If anyone was expecting a barrage of top secret government information splashed across the newspapers following the implementation of the Freedom of Information (FOI) Act on 1 January, they would have been disappointed.
Our introduction to life under FOI has begun gently. At the time of writing, we know who Tony Blair has been wining and dining at Chequers and that the makers of TV series Porridge were refused permission to film inside an HM prison. But the true ramifications of the act and how public bodies deal with it, will only be understood later this month. This is when the 20 days permitted to process a request expires and organisations will be expected to provide answers, according to Department for Constitutional Affairs head of comms Lucian Hudson.
The law was brought in by Labour to provide accountable and transparent public services and is hardly groundbreaking – the Swedes introduced a similar act in the 17th Century.
However, many local bodies’ ability to deal with FOI is doubtful, claims Citigate Communications director James Ford, who heads the Information Commissioner’s Office (ICO) account.
Bob Schofield, managing director at healthcare specialist Atlas Media Group, agrees: ‘The state of readiness across the public sector is variable. Monolithic organisations such as the DoH are well prepared but schools and further education colleges less so – the Department for Education and Skills (DfES), for example, does not have the same command and control.’
DfES head of press Trevor Cook says that while it has provided advice to schools and colleges, it does not have the same kind of relationship with educational establishments and LEAs that the DoH has with hospitals.
Schofield also voices concern over redaction – where documents containing pieces of confidential information are published. Someone is obliged to manually black out the sensitive parts, such as a medical person’s name, and photocopy the document.
The administrator will also have to attach a note next to the censored information explaining why the information has been withheld. Schofield says: ‘This is an issue that is scaring most organisations; the administrative task is potentially huge and labour intensive.’
The UK law means anyone can ask any public body for information, whether it is in the form of handwritten notes in a CEO’s diary, minutes from meetings, salary details, expenses, or documents from previous public inquiries. All public bodies are affected bar M15 and M16.
There is now a presumption of disclosure. If public bodies do not provide the information requested, they must have good reason. There are exemptions that can be used to refuse requests for information (see box) – but unless one of these is used, officials face a two-year custodial sentence.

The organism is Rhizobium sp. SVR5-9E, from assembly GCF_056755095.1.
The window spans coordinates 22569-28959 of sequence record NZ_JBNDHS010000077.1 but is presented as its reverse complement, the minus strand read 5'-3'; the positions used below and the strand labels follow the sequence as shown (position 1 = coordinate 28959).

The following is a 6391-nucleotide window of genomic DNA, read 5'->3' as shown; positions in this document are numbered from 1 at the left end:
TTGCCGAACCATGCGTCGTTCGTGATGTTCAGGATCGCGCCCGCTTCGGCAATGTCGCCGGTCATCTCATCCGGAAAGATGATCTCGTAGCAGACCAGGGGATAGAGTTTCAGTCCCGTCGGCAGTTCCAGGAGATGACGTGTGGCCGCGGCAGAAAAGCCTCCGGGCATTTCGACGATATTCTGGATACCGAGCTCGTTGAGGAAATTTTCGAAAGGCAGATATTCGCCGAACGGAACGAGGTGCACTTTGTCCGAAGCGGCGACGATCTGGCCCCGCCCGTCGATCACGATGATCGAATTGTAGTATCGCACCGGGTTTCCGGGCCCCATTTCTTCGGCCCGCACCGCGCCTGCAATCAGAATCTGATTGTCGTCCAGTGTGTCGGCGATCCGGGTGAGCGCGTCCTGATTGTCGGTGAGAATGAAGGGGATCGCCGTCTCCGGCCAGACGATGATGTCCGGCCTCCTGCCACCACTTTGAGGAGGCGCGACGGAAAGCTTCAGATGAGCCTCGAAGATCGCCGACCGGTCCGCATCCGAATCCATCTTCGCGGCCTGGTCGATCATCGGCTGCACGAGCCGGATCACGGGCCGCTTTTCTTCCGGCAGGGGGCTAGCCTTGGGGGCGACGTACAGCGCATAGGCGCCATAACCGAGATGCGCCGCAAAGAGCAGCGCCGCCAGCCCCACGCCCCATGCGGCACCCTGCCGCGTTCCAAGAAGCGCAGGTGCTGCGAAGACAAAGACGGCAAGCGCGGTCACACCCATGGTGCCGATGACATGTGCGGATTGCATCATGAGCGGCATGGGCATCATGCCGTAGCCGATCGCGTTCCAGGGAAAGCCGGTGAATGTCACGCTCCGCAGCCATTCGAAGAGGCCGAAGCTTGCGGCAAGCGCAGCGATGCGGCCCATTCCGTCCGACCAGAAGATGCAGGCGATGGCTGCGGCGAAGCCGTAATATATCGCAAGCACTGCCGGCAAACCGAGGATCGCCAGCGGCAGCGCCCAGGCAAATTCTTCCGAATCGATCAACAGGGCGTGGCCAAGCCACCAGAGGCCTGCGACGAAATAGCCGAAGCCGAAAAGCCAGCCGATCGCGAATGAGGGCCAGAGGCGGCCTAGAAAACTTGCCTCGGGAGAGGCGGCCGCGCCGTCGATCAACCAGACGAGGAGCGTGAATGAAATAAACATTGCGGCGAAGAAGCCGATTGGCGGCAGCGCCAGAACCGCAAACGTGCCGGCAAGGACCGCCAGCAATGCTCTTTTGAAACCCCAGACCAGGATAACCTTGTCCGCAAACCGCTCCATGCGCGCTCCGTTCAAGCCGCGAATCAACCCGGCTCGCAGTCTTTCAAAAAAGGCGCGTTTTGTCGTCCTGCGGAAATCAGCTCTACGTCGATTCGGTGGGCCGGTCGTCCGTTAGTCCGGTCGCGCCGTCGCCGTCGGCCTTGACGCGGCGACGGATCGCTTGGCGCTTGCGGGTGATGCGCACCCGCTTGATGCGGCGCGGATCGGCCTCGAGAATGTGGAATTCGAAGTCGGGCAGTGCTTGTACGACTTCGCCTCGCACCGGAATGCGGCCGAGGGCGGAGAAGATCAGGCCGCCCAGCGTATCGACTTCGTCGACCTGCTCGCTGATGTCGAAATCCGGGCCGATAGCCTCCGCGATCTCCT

During the run-up to the legislation, the ICO recommended that the public sector prepare for FOI by publishing as much information as possible to pre-empt queries, a tactic many public bodies have employed, including the Association of Chief Police Officers. The police body has also designed a national FOI guidance manual that it sent out to all its members, and has created a national referral scheme for complex queries, reveals Hampshire Police Force deputy chief constable Ian Readhead.
The Department of Health kicked off its internal comms campaign around FOI in November 2002. The initiative used a viral campaign and worked with trade bodies such as the British Dental Association to educate the 600 NHS trusts about the pending act.
It also advertised in healthcare titles, sent direct mail shots to health authority chief executives and managed seminars and conferences, says Helena Reeves, comms director at campaign co-ordinator South East London Strategic Health Authority.
The BBC, meanwhile, has created a nine-strong team to process FOI requests before sending them to the relevant department.
Systems in place Against the background of warnings from local authority trade body LG Communications that FOI will put significant strain on local government comms resources, authorities such as Westminster City Council have put systems in place to help their officers and members deal with queries.
It has trained 50 of its staff in how to deal with the act and appointed them as specialists within their departments. The comms department circulated written briefings on the act and left a ‘talking postbox’ in council corridors for a week in an effort to generate interest.
Head of comms Alex Aiken says: ‘We recorded the voice of a PRO saying “let me out” and let it play from a council-made postbox, something that people would talk about in the lift.’
Despite the concerns about meeting new obligations of disclosure under the act, there is a consensus that the principle of freedom of information will benefit the public sector, the media and the general public alike.
Ford says: ‘The more information that is in the public domain, the more the public will understand how taxes are spent. Councillors and politicians will be held to greater account, which should lead to better governance, and politicians will be less likely to make decisions in haste.’
Aside from unearthing some dirty secrets, if it helps restore trust in our political system, the Freedom of Information Act will be no bad thing.